As you sleep tonight, Royal Navy sailors will be working hard in far-flung seas, monitoring, watching, recording and protecting.
As we relaxed over the weekend, sailors in the Gulf and the Med have been alert making sure they are at full readiness to swing into action should the situation arise.
Our feature on HMS Dragon today gives an insight into life on board a warship. Even in times of peace, it’s hard work – just imagine working six hours on, six hours off non-stop for a fortnight, let alone seven months, to give an idea of how draining it can be.
But also, as was made abundantly clear, the spirit aboard HMS Dragon is high – it’s a happy ship, in which Captain Iain Lower, working by the maxim of working hard and playing hard, is getting the best out of his ship’s company.
We’re grateful to the navy for giving The News such unprecedented access into the senior service’s operations in the Middle East, and for lifting the lid on the awesome technology that Dragon, like her five sister Type 45s, possesses.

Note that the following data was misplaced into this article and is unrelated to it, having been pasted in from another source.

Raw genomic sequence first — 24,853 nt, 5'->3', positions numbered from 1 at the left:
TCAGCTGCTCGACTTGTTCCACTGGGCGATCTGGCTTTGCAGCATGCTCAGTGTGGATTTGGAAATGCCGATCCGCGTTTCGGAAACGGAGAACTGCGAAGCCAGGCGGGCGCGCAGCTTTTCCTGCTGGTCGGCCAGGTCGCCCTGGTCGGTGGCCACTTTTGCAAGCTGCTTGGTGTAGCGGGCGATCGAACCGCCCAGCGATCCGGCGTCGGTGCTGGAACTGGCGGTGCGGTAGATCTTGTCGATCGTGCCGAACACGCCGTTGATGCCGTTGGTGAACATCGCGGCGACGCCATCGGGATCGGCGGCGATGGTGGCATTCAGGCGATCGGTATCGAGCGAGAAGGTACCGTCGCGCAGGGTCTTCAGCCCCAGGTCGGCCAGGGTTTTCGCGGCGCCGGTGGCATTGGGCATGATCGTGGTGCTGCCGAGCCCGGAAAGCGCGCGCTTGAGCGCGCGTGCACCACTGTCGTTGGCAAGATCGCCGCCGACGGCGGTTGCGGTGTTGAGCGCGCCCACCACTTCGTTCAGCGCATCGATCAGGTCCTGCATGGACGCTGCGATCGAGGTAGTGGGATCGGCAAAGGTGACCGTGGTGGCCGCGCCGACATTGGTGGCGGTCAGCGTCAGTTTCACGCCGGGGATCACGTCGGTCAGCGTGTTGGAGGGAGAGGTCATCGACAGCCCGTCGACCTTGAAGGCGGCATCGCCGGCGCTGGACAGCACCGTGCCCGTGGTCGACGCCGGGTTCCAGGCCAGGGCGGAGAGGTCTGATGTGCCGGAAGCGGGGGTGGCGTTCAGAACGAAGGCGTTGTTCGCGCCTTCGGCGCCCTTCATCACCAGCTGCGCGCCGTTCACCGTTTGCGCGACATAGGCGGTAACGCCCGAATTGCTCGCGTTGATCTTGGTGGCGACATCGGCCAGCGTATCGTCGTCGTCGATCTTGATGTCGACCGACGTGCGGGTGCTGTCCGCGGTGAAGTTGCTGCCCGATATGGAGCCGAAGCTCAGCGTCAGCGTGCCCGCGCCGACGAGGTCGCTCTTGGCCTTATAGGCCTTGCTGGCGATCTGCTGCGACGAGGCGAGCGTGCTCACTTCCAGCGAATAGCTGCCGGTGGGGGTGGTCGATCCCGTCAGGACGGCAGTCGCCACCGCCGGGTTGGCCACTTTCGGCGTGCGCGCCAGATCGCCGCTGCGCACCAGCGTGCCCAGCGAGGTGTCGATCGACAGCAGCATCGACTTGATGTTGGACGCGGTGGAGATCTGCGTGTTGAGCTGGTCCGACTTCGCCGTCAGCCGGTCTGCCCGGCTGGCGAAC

But what our report today, and those in the coming days, reveal is that the Royal Navy is constantly working to keep the world’s seas safer.
Their actions may not always make headline news like HMS Lancaster’s recent £100m drugs bust in the Caribbean, but just their very presence is enough to be keeping pirates at bay and, more importantly, keeping shipping lines open.
So while Dragon is away until October, and elsewhere Illustrious, Westminster, Richmond, Kent and the aforementioned Lancaster fly the Royal Navy’s flag, do not forget them. As the base of the Royal Navy, Portsmouth can be proud of its connections to the ships that call the city its home.
Today’s report is a fascinating look at how Dragon’s company are getting to grips with her new technology as the ship is on deployment for the first time.
It’s a reminder of the awesome power of the Type 45s, and a reminder of the hard graft that has made the Royal Navy the envy of many countries around the world.